Facebook agreed to pay $52 million as part of settling a lawsuit alleging the social giant failed to protect content moderators who were exposed to child sexual abuse, beheadings, terrorism, and other disturbing content.

The settlement covers more than 10,000 current and former U.S.-based content moderators who worked for Facebook’s vendors in California, Arizona, Texas and Florida, according to attorneys for the plaintiffs. Facebook’s agreement to settle was first reported by the Verge, which previously extensively reported on the issue.

The class-action lawsuit, filed in September 2018 in a California state court, alleged that those who performed content moderation work on behalf of Facebook were denied protection against “severe psychological and other injuries” that can result from repeated exposure to graphic content.

In a statement about the settlement, a Facebook rep said, “We are grateful to the people who do this important work to make Facebook a safe environment for everyone. We’re committed to providing them additional support through this settlement and in the future.”

Under the terms of the settlement, affected content moderators will be eligible to receive $1,000 each. In addition, class members diagnosed with specified conditions as a result of their work — like post-traumatic stress disorder — will receive a payment that can go to medical treatment for that condition and may be eligible for additional damage awards of up to $50,000 each.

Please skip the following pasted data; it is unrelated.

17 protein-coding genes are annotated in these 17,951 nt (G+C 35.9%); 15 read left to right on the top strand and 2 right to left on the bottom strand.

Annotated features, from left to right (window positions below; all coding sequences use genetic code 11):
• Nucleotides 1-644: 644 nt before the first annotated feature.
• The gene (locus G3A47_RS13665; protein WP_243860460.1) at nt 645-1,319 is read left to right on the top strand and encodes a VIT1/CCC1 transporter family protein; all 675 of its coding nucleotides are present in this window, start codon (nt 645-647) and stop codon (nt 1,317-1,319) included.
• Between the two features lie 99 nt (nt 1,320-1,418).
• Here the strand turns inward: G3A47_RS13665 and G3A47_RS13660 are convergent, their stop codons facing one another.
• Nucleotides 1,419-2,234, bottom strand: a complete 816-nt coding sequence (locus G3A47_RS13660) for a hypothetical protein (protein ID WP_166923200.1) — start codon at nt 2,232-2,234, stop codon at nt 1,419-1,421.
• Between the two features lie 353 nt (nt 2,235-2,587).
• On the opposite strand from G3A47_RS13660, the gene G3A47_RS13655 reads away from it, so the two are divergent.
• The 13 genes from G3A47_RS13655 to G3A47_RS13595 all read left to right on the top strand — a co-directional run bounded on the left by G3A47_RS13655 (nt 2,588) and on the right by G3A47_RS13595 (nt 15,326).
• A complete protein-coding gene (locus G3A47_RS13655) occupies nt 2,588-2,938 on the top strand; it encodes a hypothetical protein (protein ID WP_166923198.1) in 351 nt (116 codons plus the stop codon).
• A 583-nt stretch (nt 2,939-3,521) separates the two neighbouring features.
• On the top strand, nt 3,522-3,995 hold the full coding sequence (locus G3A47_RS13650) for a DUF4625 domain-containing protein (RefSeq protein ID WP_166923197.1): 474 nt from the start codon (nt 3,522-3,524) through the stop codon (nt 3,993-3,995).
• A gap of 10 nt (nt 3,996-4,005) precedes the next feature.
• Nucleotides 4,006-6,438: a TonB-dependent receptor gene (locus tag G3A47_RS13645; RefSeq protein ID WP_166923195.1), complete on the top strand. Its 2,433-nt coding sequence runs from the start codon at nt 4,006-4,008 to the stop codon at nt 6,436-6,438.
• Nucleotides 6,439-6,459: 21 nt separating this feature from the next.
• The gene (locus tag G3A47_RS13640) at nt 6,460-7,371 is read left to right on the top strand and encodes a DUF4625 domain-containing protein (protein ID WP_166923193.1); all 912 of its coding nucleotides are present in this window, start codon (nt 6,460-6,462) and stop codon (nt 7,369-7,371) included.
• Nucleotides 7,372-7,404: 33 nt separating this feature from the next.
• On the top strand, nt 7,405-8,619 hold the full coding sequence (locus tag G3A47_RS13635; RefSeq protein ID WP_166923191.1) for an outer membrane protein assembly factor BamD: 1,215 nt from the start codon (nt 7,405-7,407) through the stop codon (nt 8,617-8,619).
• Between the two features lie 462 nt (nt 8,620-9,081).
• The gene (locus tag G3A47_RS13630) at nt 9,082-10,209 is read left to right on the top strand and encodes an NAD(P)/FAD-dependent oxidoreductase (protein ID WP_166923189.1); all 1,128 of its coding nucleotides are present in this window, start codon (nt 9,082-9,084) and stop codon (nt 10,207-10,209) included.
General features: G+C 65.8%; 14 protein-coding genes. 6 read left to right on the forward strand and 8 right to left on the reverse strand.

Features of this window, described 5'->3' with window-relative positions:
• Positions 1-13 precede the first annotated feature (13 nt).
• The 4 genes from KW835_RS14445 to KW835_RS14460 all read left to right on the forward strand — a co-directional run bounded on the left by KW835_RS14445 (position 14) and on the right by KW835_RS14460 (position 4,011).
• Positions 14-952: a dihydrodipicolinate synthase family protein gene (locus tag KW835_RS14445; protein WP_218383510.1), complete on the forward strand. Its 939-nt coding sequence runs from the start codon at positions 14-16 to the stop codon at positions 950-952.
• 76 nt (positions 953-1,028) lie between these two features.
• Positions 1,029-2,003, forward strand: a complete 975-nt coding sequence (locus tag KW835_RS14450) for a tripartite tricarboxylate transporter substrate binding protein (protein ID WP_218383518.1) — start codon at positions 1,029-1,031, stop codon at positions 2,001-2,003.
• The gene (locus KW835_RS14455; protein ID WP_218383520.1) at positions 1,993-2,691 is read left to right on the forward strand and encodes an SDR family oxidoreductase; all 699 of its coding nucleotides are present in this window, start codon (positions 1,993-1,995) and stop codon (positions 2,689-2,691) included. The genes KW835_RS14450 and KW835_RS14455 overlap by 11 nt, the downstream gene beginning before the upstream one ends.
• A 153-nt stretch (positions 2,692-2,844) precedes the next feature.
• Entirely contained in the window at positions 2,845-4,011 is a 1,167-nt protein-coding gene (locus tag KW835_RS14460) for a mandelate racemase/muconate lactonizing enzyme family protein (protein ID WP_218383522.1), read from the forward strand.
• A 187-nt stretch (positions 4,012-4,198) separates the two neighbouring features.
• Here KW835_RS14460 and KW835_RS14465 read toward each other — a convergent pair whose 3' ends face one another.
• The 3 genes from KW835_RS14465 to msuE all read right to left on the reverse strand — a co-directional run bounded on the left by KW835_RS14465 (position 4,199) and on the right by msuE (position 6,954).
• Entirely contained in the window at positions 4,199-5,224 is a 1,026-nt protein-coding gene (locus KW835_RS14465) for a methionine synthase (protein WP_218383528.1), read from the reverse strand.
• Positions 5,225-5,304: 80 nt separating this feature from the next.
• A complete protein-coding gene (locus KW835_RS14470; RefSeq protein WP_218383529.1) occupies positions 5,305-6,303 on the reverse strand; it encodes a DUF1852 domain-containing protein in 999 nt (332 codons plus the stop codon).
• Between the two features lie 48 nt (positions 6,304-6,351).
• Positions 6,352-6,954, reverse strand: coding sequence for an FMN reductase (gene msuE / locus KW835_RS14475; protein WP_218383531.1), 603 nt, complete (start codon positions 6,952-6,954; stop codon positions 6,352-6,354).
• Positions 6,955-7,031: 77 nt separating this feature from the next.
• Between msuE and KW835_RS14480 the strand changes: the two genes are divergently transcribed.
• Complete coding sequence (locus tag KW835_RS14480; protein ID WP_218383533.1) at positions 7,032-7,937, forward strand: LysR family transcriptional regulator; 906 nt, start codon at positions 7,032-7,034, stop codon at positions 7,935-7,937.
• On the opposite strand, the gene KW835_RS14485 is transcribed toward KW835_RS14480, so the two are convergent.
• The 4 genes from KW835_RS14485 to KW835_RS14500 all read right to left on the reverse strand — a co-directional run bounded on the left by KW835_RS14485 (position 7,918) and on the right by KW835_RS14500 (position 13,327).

Facebook also agreed to employ new safety measures for U.S.-based content moderators working for its vendors. Those include requiring the third-party vendors to provide coaching sessions with licensed mental health counselors and other mental-health support, as well as enhancing review tools designed to make content moderators’ work safer.

“We are so pleased that Facebook worked with us to create an unprecedented program to help people performing work that was unimaginable even a few years ago,” attorney Steve Williams of the Joseph Saveri Law Firm, which served as co-lead counsel to the plaintiffs, said in a statement. “The harm that can be suffered from this work is real and severe. This settlement will provide meaningful relief, and I am so proud to have been part of it.”

The proposed settlement in the case, Scola v. Facebook Inc., was entered May 8 in the Superior Court of California for the County of San Mateo and still requires court approval. The plaintiffs are represented by law firms Burns Charest LLP  and the Joseph Saveri Law Firm.